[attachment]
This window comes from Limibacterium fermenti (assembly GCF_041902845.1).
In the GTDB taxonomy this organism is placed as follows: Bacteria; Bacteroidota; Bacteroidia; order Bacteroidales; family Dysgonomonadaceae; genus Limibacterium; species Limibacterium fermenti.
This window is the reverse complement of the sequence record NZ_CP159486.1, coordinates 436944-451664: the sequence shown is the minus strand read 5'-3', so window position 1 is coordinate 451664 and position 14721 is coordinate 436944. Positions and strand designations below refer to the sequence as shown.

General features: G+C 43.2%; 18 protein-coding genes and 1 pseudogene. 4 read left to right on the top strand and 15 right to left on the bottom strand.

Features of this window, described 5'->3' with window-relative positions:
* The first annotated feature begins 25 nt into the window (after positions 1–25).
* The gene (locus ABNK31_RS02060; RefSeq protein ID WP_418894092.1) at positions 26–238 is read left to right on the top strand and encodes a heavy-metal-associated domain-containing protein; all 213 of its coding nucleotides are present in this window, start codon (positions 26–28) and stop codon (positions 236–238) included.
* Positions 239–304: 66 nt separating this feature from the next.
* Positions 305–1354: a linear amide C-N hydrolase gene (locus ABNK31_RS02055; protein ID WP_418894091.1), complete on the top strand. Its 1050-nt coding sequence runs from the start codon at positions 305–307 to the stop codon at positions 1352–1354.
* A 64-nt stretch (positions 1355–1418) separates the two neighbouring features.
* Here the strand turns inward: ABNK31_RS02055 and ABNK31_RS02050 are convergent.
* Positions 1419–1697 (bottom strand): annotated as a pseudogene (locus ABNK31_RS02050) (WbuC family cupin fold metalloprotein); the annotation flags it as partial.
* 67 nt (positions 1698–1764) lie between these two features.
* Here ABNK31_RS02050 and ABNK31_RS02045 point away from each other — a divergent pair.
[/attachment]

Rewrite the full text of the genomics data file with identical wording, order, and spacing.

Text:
This window comes from Limibacterium fermenti (assembly GCF_041902845.1).
In the GTDB taxonomy this organism is placed as follows: Bacteria; Bacteroidota; Bacteroidia; order Bacteroidales; family Dysgonomonadaceae; genus Limibacterium; species Limibacterium fermenti.
This window is the reverse complement of the sequence record NZ_CP159486.1, coordinates 436944-451664: the sequence shown is the minus strand read 5'-3', so window position 1 is coordinate 451664 and position 14721 is coordinate 436944. Positions and strand designations below refer to the sequence as shown.

General features: G+C 43.2%; 18 protein-coding genes and 1 pseudogene. 4 read left to right on the top strand and 15 right to left on the bottom strand.

Features of this window, described 5'->3' with window-relative positions:
* The first annotated feature begins 25 nt into the window (after positions 1–25).
* The gene (locus ABNK31_RS02060; RefSeq protein ID WP_418894092.1) at positions 26–238 is read left to right on the top strand and encodes a heavy-metal-associated domain-containing protein; all 213 of its coding nucleotides are present in this window, start codon (positions 26–28) and stop codon (positions 236–238) included.
* Positions 239–304: 66 nt separating this feature from the next.
* Positions 305–1354: a linear amide C-N hydrolase gene (locus ABNK31_RS02055; protein ID WP_418894091.1), complete on the top strand. Its 1050-nt coding sequence runs from the start codon at positions 305–307 to the stop codon at positions 1352–1354.
* A 64-nt stretch (positions 1355–1418) separates the two neighbouring features.
* Here the strand turns inward: ABNK31_RS02055 and ABNK31_RS02050 are convergent.
* Positions 1419–1697 (bottom strand): annotated as a pseudogene (locus ABNK31_RS02050) (WbuC family cupin fold metalloprotein); the annotation flags it as partial.
* 67 nt (positions 1698–1764) lie between these two features.
* Here ABNK31_RS02050 and ABNK31_RS02045 point away from each other — a divergent pair.